Bontoc plan to remove trash from dump awaited | Inquirer News

Bontoc plan to remove trash from dump awaited

/ 12:08 AM July 14, 2014

WORKERS segregate plastic rubbish from biodegradable wastes to be prepared for composting at the new Ecological Park 1 of Bontoc, the capital town of Mountain Province, which was slapped in 2012 with a writ of kalikasan for an open dump near a river it shares with Kalinga province.

BONTOC, Mountain Province— This province’s capital, Bontoc town, has developed ecological sanitation parks, crushed glass and plastics into construction materials, and enforced a plastics ban to fulfill the conditions of a 2012 writ of kalikasan over an open dump that used to operate a hundred meters from Chico River.

Bontoc was subjected to a temporary environmental protection order  issued in October 2012 following an environmental complaint filed by a Kalinga nongovernment organization.


A major Cordillera river system, Chico River starts from Mount Data in Mountain Province and traverses the towns of Bauko, Sabangan and Bontoc, as well as Kalinga towns of Tinglayan and Pasil and capital, Tabuk City.


But  Kalinga Antipollution Action Group, which sued Bontoc for  polluting Chico River, said it was still awaiting plans for the removal of the mountains of garbage that make up the decommissioned dump in Calutit village.

Bontoc is developing three ecological parks, which would house a composting facility for biodegradable wastes, a processing facility, which would develop eco-bricks and eco-blocks as waste byproducts, and a residual waste processing facility.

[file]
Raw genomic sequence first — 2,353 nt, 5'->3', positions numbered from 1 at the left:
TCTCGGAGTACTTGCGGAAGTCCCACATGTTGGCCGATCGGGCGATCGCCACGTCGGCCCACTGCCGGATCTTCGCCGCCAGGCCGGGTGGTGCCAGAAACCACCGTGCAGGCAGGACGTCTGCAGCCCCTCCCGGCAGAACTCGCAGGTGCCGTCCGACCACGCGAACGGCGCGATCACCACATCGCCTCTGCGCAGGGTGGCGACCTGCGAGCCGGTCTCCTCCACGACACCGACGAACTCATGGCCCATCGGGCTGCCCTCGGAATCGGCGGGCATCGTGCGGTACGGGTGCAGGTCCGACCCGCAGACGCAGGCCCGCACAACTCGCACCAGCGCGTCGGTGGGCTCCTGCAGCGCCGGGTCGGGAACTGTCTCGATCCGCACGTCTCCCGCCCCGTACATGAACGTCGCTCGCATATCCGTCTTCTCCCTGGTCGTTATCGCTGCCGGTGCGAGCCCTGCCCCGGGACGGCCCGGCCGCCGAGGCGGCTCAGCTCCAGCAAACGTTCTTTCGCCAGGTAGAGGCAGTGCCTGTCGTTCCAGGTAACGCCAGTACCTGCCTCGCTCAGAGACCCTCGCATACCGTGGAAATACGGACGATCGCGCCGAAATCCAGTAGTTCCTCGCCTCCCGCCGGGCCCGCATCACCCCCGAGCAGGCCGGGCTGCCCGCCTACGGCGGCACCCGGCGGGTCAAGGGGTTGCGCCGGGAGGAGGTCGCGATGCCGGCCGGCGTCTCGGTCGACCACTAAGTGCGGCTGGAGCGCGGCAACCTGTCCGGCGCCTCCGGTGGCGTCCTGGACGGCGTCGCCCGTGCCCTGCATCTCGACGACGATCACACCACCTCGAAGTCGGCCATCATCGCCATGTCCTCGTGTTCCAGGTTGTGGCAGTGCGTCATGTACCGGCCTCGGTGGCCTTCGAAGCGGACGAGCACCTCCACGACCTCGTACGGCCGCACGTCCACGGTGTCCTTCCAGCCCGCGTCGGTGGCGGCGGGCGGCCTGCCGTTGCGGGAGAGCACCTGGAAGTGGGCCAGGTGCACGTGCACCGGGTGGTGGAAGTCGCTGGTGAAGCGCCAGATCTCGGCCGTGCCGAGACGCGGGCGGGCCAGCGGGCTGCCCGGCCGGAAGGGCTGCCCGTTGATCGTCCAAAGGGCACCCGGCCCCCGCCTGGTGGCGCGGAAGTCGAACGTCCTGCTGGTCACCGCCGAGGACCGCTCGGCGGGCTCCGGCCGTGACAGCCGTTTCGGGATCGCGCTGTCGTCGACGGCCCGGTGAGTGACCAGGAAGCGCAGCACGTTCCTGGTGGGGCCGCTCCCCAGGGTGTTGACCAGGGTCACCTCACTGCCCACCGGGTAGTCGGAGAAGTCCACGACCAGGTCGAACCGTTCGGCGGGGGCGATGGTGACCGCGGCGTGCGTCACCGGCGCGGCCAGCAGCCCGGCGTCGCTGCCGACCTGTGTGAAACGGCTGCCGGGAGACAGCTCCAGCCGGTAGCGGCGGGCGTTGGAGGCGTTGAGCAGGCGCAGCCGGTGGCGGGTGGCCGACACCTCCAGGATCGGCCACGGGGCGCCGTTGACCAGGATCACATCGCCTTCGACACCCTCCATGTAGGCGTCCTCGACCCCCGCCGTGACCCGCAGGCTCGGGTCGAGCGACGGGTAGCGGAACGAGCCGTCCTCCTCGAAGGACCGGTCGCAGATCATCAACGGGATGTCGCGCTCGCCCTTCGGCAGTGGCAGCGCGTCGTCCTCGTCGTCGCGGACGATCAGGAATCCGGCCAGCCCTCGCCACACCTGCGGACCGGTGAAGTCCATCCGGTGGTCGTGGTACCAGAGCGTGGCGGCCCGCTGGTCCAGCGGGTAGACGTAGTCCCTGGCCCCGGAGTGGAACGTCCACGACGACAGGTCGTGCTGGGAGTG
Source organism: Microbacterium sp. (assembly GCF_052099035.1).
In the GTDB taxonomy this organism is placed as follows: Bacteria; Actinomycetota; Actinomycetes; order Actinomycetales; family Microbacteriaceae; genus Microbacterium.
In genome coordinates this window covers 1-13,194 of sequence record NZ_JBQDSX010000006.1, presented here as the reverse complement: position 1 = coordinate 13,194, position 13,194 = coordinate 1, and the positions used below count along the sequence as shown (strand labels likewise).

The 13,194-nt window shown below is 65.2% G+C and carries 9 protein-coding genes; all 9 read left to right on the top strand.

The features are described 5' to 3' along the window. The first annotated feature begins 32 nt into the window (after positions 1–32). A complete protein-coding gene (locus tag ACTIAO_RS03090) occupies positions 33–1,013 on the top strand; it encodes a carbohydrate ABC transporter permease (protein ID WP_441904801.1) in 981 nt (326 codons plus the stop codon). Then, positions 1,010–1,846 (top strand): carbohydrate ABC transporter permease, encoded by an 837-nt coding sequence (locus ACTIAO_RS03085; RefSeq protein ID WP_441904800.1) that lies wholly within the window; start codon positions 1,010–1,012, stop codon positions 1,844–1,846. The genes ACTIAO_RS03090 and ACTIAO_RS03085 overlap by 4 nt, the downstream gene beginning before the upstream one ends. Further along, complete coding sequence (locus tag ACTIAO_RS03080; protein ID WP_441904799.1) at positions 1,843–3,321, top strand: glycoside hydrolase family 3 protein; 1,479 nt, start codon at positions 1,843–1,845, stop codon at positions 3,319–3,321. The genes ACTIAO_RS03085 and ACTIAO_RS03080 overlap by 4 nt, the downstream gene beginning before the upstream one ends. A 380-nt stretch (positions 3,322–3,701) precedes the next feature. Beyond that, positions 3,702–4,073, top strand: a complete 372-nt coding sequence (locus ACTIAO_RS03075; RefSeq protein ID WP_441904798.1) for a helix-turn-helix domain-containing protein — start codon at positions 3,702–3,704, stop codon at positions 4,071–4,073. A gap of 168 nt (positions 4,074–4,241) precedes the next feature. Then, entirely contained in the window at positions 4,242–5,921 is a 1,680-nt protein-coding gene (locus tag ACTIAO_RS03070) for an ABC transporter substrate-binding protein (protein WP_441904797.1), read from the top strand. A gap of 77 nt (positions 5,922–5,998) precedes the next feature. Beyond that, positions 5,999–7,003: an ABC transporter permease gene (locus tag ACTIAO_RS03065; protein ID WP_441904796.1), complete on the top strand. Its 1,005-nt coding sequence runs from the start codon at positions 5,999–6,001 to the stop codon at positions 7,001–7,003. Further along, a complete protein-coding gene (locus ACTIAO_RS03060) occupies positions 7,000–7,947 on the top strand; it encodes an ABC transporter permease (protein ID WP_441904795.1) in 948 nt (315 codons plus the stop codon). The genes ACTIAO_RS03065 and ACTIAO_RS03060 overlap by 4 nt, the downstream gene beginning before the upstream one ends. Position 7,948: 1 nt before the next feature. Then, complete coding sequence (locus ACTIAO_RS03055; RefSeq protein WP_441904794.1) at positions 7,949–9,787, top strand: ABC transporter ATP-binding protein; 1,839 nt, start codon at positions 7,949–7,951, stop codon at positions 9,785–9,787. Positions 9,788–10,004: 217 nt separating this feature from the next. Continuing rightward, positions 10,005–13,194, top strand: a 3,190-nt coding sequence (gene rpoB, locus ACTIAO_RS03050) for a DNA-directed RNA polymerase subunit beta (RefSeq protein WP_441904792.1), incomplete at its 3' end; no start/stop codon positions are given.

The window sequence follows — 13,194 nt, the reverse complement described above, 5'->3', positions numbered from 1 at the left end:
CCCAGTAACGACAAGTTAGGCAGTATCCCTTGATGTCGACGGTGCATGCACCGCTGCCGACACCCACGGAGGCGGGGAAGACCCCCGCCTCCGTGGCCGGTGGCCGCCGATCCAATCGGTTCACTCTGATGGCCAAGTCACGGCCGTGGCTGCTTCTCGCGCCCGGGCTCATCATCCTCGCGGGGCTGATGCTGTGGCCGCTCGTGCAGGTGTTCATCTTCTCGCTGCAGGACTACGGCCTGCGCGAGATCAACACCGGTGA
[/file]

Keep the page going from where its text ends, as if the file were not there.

Desiree Sokoken, Bontoc public information officer, said the town came up with a solid waste management plan after the Court of Appeals issued the order to close the Matoytoy-ok dump in Calutit in 2012.

At present, biodegradable wastes collected from the town’s four central villages go to Ecological Park 1 (Eco 1), which is a composting facility being managed jointly by the Bontoc government and Bontoc Market Vendors’ Association. Recyclable wastes go to junk shops while residual wastes go to a temporary containment area.

Bontoc also directed its business establishments to stop using plastic bags as packaging materials. “The plastics ban has been on for three weeks already and most of the local business establishments have been complying,” said Bontoc Mayor Frank Odsey.

Most of the town’s sanitation resources have been invested in the two eco-parks.


Roger Agcapen, municipal environment and natural resources officer, said the

500-square-meter Eco 1 composts biodegradable wastes, most of which come from the town’s public market.

“Biodegradable wastes are mostly vegetable and fruit peelings and most of these end up as animal feeds in many of the town’s villages,” he said.

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Odsey said Eco 2, which would process bottles and plastics into eco-bricks or as construction filling materials, is being developed. It would also host a botanical garden to be planted with herbs and fruit trees. Kimberlie Quitasol, Inquirer Northern Luzon

TAGS: Chico River, Garbage, News, Regions

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